Based on the 1982 film of the same name, “Tootsie” tells the story of Michael Dorsey (Drew Becker), a talented but overbearing actor who struggles to find work because of his hard-to-work-with attitude. With growing desperation, he decides to masquerade as a female and lands a highly coveted part in a new Broadway musical, “Juliet’s Curse.” Thanks to his alter ego Dororthy Michaels, he must learn to not only navigate the role of a lifetime, but also what it means to be a woman in modern society.
First and foremost, “Tootsie” is laugh-out-loud funny. With a book from Robert Horn, it’s almost a satirical take on theater, but manages to do so with a sort of grace that is clever and understated, rather than loud and in your face. Written as a sort of love letter, it accepts and embellishes the trials and tribulations of working in the world of theater. Hilarious choreography (Fosse, Fosse, tip the hat, take a selfie, POSE!), the plight of the out of work actor, stunt casting, and bad writing all intentionally have a place on director Dave Solomon’s stage in a musical that subtly admits how ridiculous the whole practice is. And yet, it still manages to keep the integrity of the traditional theatrical elements it’s so lovingly making fun of.
Playing both the leading man and the leading lady in the same production is no small feat, but Becker easily pulls it off while still maintaining the vocal integrity needed to carry his big belt number, “I Won’t Let You Down.” Dressed in drag, Becker is able to blend his high falsetto and rich deep notes without turning it into a farce, which was admittedly a concern of mine going into the performance. Instead, the production hits the idea that impersonating a woman is offensive head on, and tiptoes up to the line without actually crossing it as Michael is forced to see the harassment women face firsthand. As Becker easily shifts back and forth from fierce feminist to raging jerk, he manages to find a delicate balance of pushing the show’s underlying message of equality and not overselling the point.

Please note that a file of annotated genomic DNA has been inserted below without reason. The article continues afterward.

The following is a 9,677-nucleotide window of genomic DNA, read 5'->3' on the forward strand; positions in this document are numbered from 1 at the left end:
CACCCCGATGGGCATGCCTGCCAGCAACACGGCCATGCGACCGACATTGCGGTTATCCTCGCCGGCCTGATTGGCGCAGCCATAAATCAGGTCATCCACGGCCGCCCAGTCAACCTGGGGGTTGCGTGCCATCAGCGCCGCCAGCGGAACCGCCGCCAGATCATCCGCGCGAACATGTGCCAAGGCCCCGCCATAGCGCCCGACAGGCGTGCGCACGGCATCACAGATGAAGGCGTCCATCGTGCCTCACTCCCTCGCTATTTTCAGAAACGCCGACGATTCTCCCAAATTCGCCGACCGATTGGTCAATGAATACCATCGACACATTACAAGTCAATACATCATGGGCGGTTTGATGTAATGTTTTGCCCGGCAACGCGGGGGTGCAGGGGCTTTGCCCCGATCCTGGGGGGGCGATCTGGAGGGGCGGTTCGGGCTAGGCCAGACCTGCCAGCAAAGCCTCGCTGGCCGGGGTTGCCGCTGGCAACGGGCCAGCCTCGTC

In comparison to Michael’s attempts to get it together, his friend and ex-girlfriend Sandy Lester (Payton Reilly) is a neurotic, chaotic, lovable mess. Full of theater-kid stereotypes in her number “What’s Gonna Happen,” Reilly mixes humor and controlled tone with hilarious blink-and-you’ll-miss-them lyrics from music writer David Yazbek.
But as clever as the lyrics are, there’s something missing in Yazbek’s melodies. They aren’t inherently bad, but they aren’t memorable either. Ashley Alexandra plays Dorothy’s co-star and confidant Julie Nichols, but I truly could not tell you a single word she sings other than the title of her breakout song “Who Are You?” This is in no way a reflection on Alexandra, however, and her chemistry with Becker is unmatched as she proves herself to be her own force of feminist energy.
Of course, the production would not be complete without Lukas James Miller as dim-witted-but-hunky reality star Max Van Horn, Jared David Michael Grant as Michael’s snarky friend Jeff Slater (whose performance of “Jeff Sums It Up” might be worth the price of admission on it’s own), Steve Brustien as Michael's blunt talent agent Stan Fields, and Kathy Halenda as the glamorous, bedazzled producer Rita Marshall.
It is here that we must take a moment and acknowledge the brilliance that is costume designer William Ivey Long. The dresses worn by the production ensemble are sort of “Moulin Rouge!” meets “My Fair Lady” as the cast swirls around in shimmy jackets and sassy pink petticoats. When combined with choreography from Denis Jones, the effect is a must see spectacle.
All in all, the production is a triumph. With a light and delicate touch, the production is able to highlight important issues without sacrificing comedic (or ethical) integrity. If you see any show this year, let this be it.
“Tootsie” will run at The National Theatre through December 12, 2021 and has a run time of two hours and 35 minutes, including one fifteen minute intermission.
Tickets can be purchased here.
Parental guidance is suggested due to mature language.
All photo credit to Evan Zimmerman for MurphyMade.